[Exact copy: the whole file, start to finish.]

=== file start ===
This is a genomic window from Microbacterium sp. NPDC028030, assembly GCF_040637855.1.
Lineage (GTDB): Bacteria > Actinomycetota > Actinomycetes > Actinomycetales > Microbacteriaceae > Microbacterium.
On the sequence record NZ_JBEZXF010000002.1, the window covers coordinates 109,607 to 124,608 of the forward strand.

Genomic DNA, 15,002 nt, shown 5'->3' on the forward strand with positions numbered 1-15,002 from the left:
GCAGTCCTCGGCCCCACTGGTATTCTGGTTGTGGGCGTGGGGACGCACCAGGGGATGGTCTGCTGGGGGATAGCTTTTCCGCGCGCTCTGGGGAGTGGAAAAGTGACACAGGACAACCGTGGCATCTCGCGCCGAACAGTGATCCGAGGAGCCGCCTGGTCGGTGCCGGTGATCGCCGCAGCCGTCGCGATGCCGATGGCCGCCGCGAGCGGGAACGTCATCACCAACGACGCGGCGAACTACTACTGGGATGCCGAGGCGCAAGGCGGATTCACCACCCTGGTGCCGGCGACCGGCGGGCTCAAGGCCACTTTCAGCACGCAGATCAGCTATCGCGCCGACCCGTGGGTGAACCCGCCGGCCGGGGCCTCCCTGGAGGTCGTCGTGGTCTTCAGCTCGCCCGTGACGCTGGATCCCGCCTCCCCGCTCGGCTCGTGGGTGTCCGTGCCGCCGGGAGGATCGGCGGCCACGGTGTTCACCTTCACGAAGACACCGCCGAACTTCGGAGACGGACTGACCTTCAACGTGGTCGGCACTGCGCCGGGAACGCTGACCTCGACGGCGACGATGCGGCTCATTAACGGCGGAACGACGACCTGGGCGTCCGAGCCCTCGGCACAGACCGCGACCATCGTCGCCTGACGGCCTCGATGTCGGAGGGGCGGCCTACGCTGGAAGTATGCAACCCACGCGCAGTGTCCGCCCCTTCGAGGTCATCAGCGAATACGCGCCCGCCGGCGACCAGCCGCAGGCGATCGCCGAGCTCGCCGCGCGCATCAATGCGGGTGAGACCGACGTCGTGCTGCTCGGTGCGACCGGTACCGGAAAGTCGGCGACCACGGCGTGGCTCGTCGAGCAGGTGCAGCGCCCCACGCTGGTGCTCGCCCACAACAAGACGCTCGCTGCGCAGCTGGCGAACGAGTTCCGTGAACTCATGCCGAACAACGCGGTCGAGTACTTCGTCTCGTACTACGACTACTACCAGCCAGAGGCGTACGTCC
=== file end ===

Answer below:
This is a genomic window from Microbacterium sp. NPDC028030, assembly GCF_040637855.1.
Lineage (GTDB): Bacteria > Actinomycetota > Actinomycetes > Actinomycetales > Microbacteriaceae > Microbacterium.
On the sequence record NZ_JBEZXF010000002.1, the window covers coordinates 109,607 to 124,608 of the forward strand.

Genomic DNA, 15,002 nt, shown 5'->3' on the forward strand with positions numbered 1-15,002 from the left:
GCAGTCCTCGGCCCCACTGGTATTCTGGTTGTGGGCGTGGGGACGCACCAGGGGATGGTCTGCTGGGGGATAGCTTTTCCGCGCGCTCTGGGGAGTGGAAAAGTGACACAGGACAACCGTGGCATCTCGCGCCGAACAGTGATCCGAGGAGCCGCCTGGTCGGTGCCGGTGATCGCCGCAGCCGTCGCGATGCCGATGGCCGCCGCGAGCGGGAACGTCATCACCAACGACGCGGCGAACTACTACTGGGATGCCGAGGCGCAAGGCGGATTCACCACCCTGGTGCCGGCGACCGGCGGGCTCAAGGCCACTTTCAGCACGCAGATCAGCTATCGCGCCGACCCGTGGGTGAACCCGCCGGCCGGGGCCTCCCTGGAGGTCGTCGTGGTCTTCAGCTCGCCCGTGACGCTGGATCCCGCCTCCCCGCTCGGCTCGTGGGTGTCCGTGCCGCCGGGAGGATCGGCGGCCACGGTGTTCACCTTCACGAAGACACCGCCGAACTTCGGAGACGGACTGACCTTCAACGTGGTCGGCACTGCGCCGGGAACGCTGACCTCGACGGCGACGATGCGGCTCATTAACGGCGGAACGACGACCTGGGCGTCCGAGCCCTCGGCACAGACCGCGACCATCGTCGCCTGACGGCCTCGATGTCGGAGGGGCGGCCTACGCTGGAAGTATGCAACCCACGCGCAGTGTCCGCCCCTTCGAGGTCATCAGCGAATACGCGCCCGCCGGCGACCAGCCGCAGGCGATCGCCGAGCTCGCCGCGCGCATCAATGCGGGTGAGACCGACGTCGTGCTGCTCGGTGCGACCGGTACCGGAAAGTCGGCGACCACGGCGTGGCTCGTCGAGCAGGTGCAGCGCCCCACGCTGGTGCTCGCCCACAACAAGACGCTCGCTGCGCAGCTGGCGAACGAGTTCCGTGAACTCATGCCGAACAACGCGGTCGAGTACTTCGTCTCGTACTACGACTACTACCAGCCAGAGGCGTACGTCC